Ladakhi school children need mules to carry all their textbooks, according to one prominent scholar, since they are forced to learn Hindi, Urdu, and English as well as Ladakhi starting in first grade.
Professor Siddiq Wahid, interviewed by Ladakh Times on September 15, decried the practice of forcing early immersion of Ladakhi children in foreign languages. He feels strongly that “a child develops best when taught in their mother-tongue and there is plenty of evidence to suggest that, if they can master it, their facility for learning other languages is also enhanced.” Wahid argues that all classroom instruction in Ladakh should be confined to the Ladakhi language until the children are in the fourth or fifth grade, when English and other languages could be introduced.
Recently appointed to the position of Vice Chancellor at the new Islamic Science University in Kashmir, Dr. Wahid has held a variety of academic, scholarly, and professional positions since receiving his PhD from Harvard. His book Ladakh: Between Heaven and Earth, was published in 1981.
Responding to questions by Stanzin Dawa, he decried the growing fragmentation of Ladakh, which he ascribes to what he calls “ballot box politics.” Instead of thinking of themselves as Ladakhis, the people increasingly identify as Muslims or Buddhists, Shia or Sunnis, Kagyda or Gelugpa. This trend has eroded the Ladakhi sense of self-confidence, he feels. But more positively, he maintains that the Ladakhi people have demonstrated a considerable capacity for transparent, efficient self-government, particularly in the Hill Development Councils of Leh and Kargil.
Wahid doesn’t deny the obvious antagonism and mistrust involved with the Muslim/Buddhist conflict in Ladakh, but he hopes that the animosity is ending. As to a future vision for Ladakh that might end the conflict, he feels that the most important goals to focus on are immediate needs. Sound physical infrastructure, good public health services, effective education, and attention to a healthy environment are all priorities. While these issues can be addressed and, in time, achieved, discussions of religious values or political philosophies will not be productive.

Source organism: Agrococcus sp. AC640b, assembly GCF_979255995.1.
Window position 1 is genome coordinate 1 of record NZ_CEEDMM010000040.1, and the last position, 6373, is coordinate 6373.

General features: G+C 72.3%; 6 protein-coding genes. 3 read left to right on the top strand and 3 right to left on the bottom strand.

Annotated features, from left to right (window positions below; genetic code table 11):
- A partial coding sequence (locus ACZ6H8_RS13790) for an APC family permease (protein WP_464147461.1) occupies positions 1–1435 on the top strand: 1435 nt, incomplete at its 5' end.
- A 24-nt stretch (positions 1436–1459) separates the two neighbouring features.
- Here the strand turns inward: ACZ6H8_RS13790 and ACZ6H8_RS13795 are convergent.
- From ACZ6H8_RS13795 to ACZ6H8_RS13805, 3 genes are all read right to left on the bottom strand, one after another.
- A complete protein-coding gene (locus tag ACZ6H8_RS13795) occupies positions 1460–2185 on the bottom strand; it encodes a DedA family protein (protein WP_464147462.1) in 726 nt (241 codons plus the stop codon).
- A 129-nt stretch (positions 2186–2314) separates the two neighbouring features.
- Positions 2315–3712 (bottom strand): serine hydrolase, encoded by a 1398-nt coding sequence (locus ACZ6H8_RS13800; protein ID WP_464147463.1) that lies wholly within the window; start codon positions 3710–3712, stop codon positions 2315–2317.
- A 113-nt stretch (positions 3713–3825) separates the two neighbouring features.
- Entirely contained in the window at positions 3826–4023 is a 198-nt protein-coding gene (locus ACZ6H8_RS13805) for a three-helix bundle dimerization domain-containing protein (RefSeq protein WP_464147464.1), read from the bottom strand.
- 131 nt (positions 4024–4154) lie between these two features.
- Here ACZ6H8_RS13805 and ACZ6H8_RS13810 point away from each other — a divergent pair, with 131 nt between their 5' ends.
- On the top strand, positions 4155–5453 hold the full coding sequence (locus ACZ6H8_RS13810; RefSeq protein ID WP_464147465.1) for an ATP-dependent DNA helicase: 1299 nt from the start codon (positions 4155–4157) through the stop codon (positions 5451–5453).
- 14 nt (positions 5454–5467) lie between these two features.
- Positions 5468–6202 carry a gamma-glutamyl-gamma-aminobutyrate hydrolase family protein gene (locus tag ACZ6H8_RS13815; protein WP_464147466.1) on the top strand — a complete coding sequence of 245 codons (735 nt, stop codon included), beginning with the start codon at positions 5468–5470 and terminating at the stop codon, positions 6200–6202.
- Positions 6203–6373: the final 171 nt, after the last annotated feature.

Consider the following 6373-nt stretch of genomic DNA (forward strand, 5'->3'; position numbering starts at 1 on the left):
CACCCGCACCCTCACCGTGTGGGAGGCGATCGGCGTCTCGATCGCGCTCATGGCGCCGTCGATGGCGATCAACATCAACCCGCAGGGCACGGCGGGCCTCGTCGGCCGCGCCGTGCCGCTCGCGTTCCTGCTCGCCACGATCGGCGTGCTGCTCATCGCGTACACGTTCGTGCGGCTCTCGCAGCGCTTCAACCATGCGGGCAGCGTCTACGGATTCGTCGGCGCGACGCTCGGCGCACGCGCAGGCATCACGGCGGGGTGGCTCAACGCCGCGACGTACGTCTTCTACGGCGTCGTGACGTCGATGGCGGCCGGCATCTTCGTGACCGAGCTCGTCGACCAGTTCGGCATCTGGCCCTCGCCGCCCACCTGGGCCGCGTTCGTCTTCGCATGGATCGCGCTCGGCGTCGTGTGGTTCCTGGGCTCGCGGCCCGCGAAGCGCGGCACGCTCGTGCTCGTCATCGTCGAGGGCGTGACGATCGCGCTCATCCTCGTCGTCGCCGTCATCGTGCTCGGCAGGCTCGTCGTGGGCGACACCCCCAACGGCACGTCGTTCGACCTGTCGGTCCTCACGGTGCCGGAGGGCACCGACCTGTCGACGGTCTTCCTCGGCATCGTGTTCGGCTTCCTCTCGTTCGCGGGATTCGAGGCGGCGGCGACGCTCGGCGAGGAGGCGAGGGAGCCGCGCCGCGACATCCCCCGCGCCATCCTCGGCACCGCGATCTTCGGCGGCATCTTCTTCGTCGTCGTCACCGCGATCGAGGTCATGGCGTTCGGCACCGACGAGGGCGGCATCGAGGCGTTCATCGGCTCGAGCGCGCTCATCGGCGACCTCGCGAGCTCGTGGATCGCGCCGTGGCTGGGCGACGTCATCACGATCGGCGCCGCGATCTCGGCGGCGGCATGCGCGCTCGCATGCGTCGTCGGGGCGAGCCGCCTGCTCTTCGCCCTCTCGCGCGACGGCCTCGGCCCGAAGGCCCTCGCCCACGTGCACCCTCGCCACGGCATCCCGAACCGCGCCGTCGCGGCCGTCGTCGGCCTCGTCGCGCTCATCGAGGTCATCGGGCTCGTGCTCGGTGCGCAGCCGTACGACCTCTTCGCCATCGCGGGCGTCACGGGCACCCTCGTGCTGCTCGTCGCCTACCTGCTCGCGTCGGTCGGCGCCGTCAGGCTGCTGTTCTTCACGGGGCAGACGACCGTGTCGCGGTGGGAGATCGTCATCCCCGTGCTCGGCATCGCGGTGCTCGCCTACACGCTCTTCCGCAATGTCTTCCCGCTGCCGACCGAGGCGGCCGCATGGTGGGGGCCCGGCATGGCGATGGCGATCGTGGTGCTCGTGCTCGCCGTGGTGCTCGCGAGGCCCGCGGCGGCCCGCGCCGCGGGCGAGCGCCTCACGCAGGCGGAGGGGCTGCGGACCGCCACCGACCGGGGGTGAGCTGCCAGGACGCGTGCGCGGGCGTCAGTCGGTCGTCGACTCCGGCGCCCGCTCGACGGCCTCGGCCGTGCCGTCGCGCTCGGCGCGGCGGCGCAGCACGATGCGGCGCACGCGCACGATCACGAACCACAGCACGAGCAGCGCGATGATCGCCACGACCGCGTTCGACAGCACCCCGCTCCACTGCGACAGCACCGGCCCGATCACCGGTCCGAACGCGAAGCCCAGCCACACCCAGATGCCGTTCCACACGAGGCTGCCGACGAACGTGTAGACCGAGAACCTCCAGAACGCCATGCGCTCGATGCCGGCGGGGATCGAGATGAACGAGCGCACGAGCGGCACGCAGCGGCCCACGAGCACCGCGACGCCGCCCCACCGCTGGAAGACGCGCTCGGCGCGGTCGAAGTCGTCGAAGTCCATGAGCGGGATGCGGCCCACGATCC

Wahid expressed a bias against representative democracy, which he feels cannot really represent the views of the Ladakhi people as well as participatory councils. He also decried gender discrimination in Ladakh: “If we take the unfortunate step of marginalizing women, the impact will be a ‘half-society’ that is less educated, less compassionate and less intelligent.”
The interviewer, Stanzin Dawa, published his own vision for a culture of peace in Ladakh four days later, on Tuesday, September 19, on the website Countercurrents.org. Dawa’s proposal appears to be based on the framework of the eight action points for developing a Culture of Peace, as passed by the United Nations on October 6, 1999 (Actions 9 through 16 of UN Resolution A/53/243). His document effectively modifies the UN framework to fit the Ladakhi context, thereby seeking to bring Ladakh into the worldwide movement to build cultures of peace.
His document, “Strategies for Building a Culture of Peace in Ladakh,” opens with a bold proposal advocating a 33 percent representation for women on governing councils. Significantly expanding on Dr. Wahid’s comment, Dawa says, in part, that “building appropriate democratic structures in Ladakh is crucial in building a culture of peace…,” and providing appropriate representation to women is an essential aspect of democracy. Given the conservative, male-dominated cultures of both Muslim and Buddhist peoples in Ladakh, his argument is bold. Dawa’s other seven strategies are similarly striking.
The proposal does not explicitly acknowledge the existing peaceful cultures that already thrive in some Ladakhi villages. Anthropologist Fernanda Pirie has analyzed, in two different articles published during the past year—one in a scholarly book published by a major academic press and the other in an eminent anthropology journal—the success of Ladakhi villagers in preventing disagreements from escalating into open disputes that could lead to violence. (A third, even more detailed, journal article by Pirie about peacefulness in the small Ladakhi village will be reviewed in this news column next week.)
The Culture of Peace movement, as represented by this commendable proposal by Dawa, would be advanced more effectively if the experiences of peacefulness that already exist within societies such as Ladakh were acknowledged. Be that as it may, Dawa’s document does represent a worthwhile beginning—it should be widely discussed by the Ladakhi people.